2021 Lunaria Orsogno "Civitas" Pecorino Terre di Chieti
2021 Lunaria Orsogno "Civitas" Pecorino Terre di Chieti

An Extraordinary Value: Lunaria Orsogna “Civitas” Pecorino

400 Words (Or So) on How Pecorino (No, Not the Cheese, the Wine) Has Earned Its Place

3 min read

I recently hosted a class on the wines of Abruzzo here on Opening a Bottle with my friend Bob Paulinski MW. Bob and I agreed that Abruzzo has a very bright future because of its use of polyculture, its widespread adoption of organic and biodynamic practices, and a general youth movement from north to south. I got on the horn for Cerasuolo d’Abruzzo, the region’s wild and diverse rosato wines, and Bob touted Pecorino. In fact, on the bus in Abruzzo during our trip together in June, Bob wouldn’t shut up about Pecorino.

But he is right. Of course he is! He is an MW. After revisiting the Lunaria Orsogna “Civitas” Pecorino during our class, I was not only reminded of how good the wines from this grape can be, I was genuinely pondering whether it is Italy’s best indigenous white wine grape.

Now, I’m not ready to proclaim such a thing full stop. After all, Fiano, Carricante, Verdicchio and Timorasso have something to say about that. But this was the first time I thought about Pecorino as belonging in the same conversation. And why not? It is certainly more lively and pronounced of these five varieties, coming at you in forthcoming waves of aromatic brightness. But its textural properties, its complexity and depth, all speak to a wine that would stay sound for years after vintage. Just the fact that is doesn’t need age like Fiano and Carricante sometimes do, nor does it need specific handling in the cellar to yield top results (looking at you Verdicchio and Timorasso), speaks to Pecorino’s seriousness as a white wine grape.

So what’s the deal with Pecorino? In short, it was nearly lost just a few decades ago — confined to the highest slopes of Abruzzo and Marche, where shepherds would snack on the clusters while tending their flock (ergo, the name). Because of this nascent renaissance, you’re not likely to find many old vines of Pecorino, despite it being an ancient variety. Best of all, it is a wine that taste like $100, but sells for way, way less (with the exception of Emidio Pepe, that is).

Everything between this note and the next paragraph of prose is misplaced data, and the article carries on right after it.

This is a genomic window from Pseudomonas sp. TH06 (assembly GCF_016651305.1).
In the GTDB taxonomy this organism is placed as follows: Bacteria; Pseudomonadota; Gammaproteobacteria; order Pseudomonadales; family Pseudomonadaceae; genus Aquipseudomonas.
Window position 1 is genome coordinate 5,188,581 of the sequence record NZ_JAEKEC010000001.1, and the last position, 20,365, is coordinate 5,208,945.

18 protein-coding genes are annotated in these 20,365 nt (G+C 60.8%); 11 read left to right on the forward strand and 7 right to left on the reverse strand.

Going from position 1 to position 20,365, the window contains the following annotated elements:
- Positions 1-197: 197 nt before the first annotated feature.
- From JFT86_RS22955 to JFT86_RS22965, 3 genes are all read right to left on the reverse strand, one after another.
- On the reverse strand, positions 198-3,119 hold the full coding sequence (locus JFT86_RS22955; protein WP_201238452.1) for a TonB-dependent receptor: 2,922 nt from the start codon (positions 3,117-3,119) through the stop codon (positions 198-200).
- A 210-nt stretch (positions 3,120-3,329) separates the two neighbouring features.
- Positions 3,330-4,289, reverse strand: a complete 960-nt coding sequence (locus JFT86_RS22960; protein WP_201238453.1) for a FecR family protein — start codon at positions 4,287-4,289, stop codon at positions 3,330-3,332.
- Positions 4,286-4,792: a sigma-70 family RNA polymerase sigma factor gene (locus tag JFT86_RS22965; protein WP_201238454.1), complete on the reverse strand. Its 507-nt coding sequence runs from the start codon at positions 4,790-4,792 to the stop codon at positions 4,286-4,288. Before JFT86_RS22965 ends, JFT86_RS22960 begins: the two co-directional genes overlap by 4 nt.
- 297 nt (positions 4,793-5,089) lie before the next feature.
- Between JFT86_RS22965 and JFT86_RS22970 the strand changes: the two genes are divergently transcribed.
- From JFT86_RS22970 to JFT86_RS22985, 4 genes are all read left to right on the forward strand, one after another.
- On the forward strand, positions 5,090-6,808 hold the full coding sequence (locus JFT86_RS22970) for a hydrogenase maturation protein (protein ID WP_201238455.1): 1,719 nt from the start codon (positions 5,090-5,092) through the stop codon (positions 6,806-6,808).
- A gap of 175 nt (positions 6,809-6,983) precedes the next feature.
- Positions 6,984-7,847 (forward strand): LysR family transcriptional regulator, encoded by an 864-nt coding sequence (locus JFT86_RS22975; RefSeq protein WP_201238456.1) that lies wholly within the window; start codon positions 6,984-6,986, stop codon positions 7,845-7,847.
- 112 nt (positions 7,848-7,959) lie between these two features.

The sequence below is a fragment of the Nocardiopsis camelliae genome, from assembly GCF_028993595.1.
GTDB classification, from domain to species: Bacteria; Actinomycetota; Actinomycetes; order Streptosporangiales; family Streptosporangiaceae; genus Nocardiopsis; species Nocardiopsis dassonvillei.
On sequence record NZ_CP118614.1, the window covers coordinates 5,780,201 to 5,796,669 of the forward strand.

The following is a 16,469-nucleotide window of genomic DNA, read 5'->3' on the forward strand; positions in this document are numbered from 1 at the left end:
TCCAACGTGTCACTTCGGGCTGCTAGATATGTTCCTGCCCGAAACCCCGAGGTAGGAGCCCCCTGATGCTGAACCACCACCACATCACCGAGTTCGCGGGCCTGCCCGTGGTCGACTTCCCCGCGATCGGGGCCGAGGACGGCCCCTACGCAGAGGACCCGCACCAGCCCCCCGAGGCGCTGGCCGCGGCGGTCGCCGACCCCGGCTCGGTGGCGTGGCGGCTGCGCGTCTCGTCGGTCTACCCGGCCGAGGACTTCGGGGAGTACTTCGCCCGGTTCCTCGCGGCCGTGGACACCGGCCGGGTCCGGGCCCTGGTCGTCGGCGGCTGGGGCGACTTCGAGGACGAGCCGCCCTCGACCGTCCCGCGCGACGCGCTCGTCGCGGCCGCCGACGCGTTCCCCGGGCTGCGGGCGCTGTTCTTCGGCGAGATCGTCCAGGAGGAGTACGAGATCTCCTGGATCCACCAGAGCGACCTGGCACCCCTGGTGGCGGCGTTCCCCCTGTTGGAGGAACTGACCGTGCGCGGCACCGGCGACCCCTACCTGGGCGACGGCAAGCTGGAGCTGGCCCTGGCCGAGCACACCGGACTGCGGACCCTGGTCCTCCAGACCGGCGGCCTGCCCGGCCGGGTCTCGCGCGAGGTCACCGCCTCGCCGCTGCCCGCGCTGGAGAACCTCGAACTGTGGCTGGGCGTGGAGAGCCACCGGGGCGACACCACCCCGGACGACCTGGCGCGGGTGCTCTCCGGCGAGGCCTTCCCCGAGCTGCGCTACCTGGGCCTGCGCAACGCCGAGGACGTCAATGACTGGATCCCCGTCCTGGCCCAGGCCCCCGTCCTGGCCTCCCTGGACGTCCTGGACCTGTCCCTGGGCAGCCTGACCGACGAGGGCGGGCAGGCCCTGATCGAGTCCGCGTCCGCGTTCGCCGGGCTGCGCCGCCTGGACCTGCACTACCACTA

I bought this wine for a mere $18, but its was far more lively and expressive than anything else I’ve had at that price point in a long time. Be on the look out for Pecorino, especially from Lunaria Orsogna but also producers like Francesco Cirelli, Torre de Beati and Tiberio.

2021 Lunaria Orsogna “Civitas” Pecorino Terre di Chieti

A bottle of Lunaria Orsogno 2021 "Civitas" Pecorino Terre di ChietiTerre di Chieti IGT (Abruzzo )
Grapes: Pecorino (100%)
Alcohol: 13%
Opinion: ★★★★ 3/4 (out of five)
Food-friendliness: Impeccable
Value: Exceptional


A beginner might like … the explosive aromas. Sometimes you want a wine to be lavish without being ostentatious, and that’s what the best Pecorino provide. For me, it reminded me of lime peel, pears and a riot of flowers.

A wine obsessive might like … the silky nature of the acidity. Italian white wines are often so acid-driven that you might be tempted to start writing excuses for your next dentist visit. While this Pecorino certainly has tremendous momentum, it never feels blistering or abrasive. Just spry and joyous like a hummingbird at the feeder.

Note: This wine was purchased with our editorial budget thanks to subscribers such as yourself. Thank you.

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